The short films directed by the final six filmmakers of the UNESCO-Netflix competition were released as an anthology titled African Folktales Reimagined, stemming from Kenya, Uganda, Tanzania, Nigeria, Mauritania, and South Africa. Halima’s Choice, a sci-fi tale by Korede Azeez, set in a futuristic world where culture and technology collide, is Nigeria’s representation in the series. Reimagined from a folktale titled “The Disobedient Daughter Who Married a Skull”, we take a closer look at the elements of the short film in this essay.
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Like the other films in the anthology, the subject of this film is a heroine. In Halima’s Choice, Halima (Habiba Ummi Mohammed) is a young lady in the village of Gidanpula, for whom a choice of a husband has been made. They live in a dystopian future where most of the world is run by AI, and to escape the suffering on earth, 99% of the world’s population has uploaded their consciousness into the AI servers. The people of Gidanpula are one of the last to resist the idea of living in virtual worlds. “It’s not in man’s place to create his own heaven to escape God’s judgement,” they say. Halima discovers an unconscious Umar (Adamu Garba) on the outskirts of their village with some strange gadgets, and it turns out he is an AI humanoid who has come to gather data in the real world to improve the experience in the virtual world of Napata. He shows Halima the virtual world of Napata and its perks. Halima decides to elope to the virtual world with him instead of marrying Danladi, the man her father has chosen for her.
The plot of Halima’s Choice is one that piques imagination, a combination of elements—culture and technology— that gives way to ambiguous metaphorical interpretations. Several ideologies are presented, although they are not directly presented but happen mainly as a byproduct of the actions of the story— reality is suffering and the virtual world is an escape from a reality of despair for Halima that would have been marrying Danladi. Like every now and then, reality can become too trying for anyone, and there are a plethora of choices for escape; Halima has a choice to make: marry Danladi or upload herself to Napata and have everything she wants, decide what her reality is, even if it’s just making garden eggs taste good enough for her to eat.
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There are several elements in the film that make it an interesting piece. Halima’s story depicts different concepts like the concept of choice, escape and the struggle between sticking to tradition or accepting technological advancement. All the characters are presented with choices and each choice carries its own consequences. The choice of the people of Gidanpula not to upload themselves to the virtual city, the consequences of that being living a secluded life away from civilization and being apprehensive of every other human they come across. Halima is presented with two choices, a life of marriage, and kids or a chance to experience another world and also be able to explore her own world.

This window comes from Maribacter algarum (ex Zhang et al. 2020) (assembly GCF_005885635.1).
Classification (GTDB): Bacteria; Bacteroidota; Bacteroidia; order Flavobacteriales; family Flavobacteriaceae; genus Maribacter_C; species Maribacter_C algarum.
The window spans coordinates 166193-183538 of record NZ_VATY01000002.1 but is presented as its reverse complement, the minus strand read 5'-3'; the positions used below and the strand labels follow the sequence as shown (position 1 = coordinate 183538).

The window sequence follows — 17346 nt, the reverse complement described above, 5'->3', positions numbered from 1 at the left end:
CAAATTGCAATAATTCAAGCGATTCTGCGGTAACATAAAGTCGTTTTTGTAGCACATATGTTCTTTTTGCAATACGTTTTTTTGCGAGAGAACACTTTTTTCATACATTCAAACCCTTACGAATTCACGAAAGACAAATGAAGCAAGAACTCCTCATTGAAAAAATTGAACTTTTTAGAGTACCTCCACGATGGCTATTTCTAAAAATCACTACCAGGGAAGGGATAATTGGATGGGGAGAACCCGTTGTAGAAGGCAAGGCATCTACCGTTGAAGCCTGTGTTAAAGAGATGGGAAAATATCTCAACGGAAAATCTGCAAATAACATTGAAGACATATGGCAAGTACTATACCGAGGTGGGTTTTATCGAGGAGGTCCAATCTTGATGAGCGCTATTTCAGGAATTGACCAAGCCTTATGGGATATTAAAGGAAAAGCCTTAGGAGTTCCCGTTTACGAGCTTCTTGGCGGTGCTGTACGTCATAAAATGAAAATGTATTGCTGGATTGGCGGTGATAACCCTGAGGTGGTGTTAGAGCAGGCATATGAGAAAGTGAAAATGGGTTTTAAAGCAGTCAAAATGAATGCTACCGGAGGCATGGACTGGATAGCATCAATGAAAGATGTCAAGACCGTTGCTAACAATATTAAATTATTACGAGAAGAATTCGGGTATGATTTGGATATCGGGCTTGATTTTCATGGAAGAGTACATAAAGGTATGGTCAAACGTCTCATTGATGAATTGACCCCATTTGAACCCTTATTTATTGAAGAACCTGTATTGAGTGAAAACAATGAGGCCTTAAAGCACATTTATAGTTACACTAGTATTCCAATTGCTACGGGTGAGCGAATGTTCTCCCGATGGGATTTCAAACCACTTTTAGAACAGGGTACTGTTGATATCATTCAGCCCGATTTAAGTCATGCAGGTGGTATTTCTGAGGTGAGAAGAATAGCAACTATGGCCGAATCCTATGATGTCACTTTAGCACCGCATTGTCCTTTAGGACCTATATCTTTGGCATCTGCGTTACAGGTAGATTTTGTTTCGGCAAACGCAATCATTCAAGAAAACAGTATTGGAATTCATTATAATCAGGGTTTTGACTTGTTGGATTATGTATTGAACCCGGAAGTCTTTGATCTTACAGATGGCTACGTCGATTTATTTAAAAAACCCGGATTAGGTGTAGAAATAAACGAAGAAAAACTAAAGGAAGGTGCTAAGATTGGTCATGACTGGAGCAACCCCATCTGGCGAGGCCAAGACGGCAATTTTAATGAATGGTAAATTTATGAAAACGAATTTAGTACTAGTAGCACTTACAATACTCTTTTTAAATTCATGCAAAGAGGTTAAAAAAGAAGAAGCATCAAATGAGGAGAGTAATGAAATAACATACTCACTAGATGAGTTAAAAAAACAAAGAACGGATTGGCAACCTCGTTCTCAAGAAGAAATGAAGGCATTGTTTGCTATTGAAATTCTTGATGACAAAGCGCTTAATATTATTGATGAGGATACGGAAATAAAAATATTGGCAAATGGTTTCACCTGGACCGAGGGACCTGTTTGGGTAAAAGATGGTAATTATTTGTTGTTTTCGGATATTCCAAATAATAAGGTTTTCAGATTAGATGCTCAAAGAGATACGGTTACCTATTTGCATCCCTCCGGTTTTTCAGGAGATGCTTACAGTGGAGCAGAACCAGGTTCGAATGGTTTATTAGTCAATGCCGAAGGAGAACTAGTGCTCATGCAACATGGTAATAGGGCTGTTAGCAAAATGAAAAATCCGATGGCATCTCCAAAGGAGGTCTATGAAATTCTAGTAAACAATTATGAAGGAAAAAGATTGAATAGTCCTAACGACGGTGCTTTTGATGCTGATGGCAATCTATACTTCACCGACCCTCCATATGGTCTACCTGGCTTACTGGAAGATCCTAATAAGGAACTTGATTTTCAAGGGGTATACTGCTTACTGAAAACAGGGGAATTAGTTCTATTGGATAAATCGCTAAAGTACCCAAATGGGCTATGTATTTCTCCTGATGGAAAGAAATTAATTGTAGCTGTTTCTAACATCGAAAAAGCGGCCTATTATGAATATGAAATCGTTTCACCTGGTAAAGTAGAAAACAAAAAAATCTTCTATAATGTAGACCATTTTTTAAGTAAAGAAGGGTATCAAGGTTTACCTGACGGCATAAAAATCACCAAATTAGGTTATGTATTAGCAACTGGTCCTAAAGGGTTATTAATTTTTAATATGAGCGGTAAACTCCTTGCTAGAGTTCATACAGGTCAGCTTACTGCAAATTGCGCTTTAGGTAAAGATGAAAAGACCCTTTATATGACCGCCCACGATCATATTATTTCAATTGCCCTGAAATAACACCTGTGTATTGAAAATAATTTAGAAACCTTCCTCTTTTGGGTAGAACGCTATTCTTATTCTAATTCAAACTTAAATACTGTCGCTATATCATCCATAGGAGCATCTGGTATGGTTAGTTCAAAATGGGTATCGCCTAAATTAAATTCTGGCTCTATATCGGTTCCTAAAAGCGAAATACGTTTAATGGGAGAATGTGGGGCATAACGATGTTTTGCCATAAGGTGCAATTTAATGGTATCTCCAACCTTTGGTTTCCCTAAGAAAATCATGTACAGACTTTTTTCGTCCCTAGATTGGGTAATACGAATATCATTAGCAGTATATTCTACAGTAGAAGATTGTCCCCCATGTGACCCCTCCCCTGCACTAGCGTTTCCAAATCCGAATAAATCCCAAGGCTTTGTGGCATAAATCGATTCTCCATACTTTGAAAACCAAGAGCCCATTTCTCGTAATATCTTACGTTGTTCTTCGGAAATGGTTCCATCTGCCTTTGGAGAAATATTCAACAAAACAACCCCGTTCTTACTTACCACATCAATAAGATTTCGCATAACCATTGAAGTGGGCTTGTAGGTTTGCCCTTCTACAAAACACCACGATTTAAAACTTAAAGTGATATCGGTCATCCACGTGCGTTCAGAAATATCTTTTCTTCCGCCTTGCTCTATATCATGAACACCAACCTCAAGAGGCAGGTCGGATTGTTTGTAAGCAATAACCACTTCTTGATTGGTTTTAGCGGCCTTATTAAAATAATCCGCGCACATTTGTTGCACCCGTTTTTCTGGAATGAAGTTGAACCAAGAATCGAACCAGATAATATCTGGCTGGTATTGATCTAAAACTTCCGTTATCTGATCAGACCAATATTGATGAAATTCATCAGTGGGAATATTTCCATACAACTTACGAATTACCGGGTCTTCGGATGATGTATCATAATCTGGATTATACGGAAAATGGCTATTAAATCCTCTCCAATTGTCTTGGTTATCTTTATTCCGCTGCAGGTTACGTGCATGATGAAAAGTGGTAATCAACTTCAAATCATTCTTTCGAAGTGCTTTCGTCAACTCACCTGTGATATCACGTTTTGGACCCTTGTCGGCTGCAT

Although not directly explored, the concept of escape is presented. 99% of the world has chosen to be uploaded to virtual worlds. In the words of Halima’s father, “to escape God’s judgement”, whether that was the case or it was to avoid the struggle and suffering of the world or just to be in a world where they live on their own terms (making garden egg taste different, for example), it is certain that for all of them, just like Halima, it is a means to escape from reality to create a customised one. In everyone’s reality, we all have some form of escape, it could be a ready-made medium or one which we create for ourselves— drugs, entertainment, physical activities, etc. and this is captured in Azeez’s short film entry.
The people of Gidanpula vehemently refuse any form of technology. Despite living in a futuristic world where technology is probably at its most humanly peak, there is no sign of the use of technology in the village: they farm with their hands and don’t even use as much as electric bulbs, sticking with lanterns instead. It looks like an extreme reaction to the advent of the AI-controlled world, a protest by boycotting any form of technology as evidenced by Umar’s killing when they discover he is an AI. Ironically, Napata sees their community as a good material to replicate in the virtual world and sends a humanoid to gather data on their way of life. This shows that there is an inevitable relationship between technology and tradition created by human’s want for the best of both lives.
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